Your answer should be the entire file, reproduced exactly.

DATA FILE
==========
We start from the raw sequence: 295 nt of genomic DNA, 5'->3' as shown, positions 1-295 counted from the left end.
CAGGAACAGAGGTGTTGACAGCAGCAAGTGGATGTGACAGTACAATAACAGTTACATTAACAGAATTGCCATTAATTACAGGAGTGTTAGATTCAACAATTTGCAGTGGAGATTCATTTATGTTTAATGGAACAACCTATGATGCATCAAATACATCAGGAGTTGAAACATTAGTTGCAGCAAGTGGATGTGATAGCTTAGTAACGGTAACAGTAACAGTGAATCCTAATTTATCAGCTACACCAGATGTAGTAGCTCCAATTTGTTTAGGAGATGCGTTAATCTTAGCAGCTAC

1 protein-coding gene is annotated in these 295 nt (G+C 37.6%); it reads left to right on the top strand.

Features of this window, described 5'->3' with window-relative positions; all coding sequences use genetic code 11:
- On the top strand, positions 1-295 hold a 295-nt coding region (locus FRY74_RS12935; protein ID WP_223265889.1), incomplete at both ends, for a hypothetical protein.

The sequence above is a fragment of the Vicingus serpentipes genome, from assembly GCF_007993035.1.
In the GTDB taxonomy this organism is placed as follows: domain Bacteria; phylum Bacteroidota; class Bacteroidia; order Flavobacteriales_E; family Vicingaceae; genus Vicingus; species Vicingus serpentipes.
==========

We start from the raw sequence: 295 nt of genomic DNA, 5'->3' as shown, positions 1-295 counted from the left end.
CAGGAACAGAGGTGTTGACAGCAGCAAGTGGATGTGACAGTACAATAACAGTTACATTAACAGAATTGCCATTAATTACAGGAGTGTTAGATTCAACAATTTGCAGTGGAGATTCATTTATGTTTAATGGAACAACCTATGATGCATCAAATACATCAGGAGTTGAAACATTAGTTGCAGCAAGTGGATGTGATAGCTTAGTAACGGTAACAGTAACAGTGAATCCTAATTTATCAGCTACACCAGATGTAGTAGCTCCAATTTGTTTAGGAGATGCGTTAATCTTAGCAGCTAC

1 protein-coding gene is annotated in these 295 nt (G+C 37.6%); it reads left to right on the top strand.

Features of this window, described 5'->3' with window-relative positions; all coding sequences use genetic code 11:
- On the top strand, positions 1-295 hold a 295-nt coding region (locus FRY74_RS12935; protein ID WP_223265889.1), incomplete at both ends, for a hypothetical protein.

The sequence above is a fragment of the Vicingus serpentipes genome, from assembly GCF_007993035.1.
In the GTDB taxonomy this organism is placed as follows: domain Bacteria; phylum Bacteroidota; class Bacteroidia; order Flavobacteriales_E; family Vicingaceae; genus Vicingus; species Vicingus serpentipes.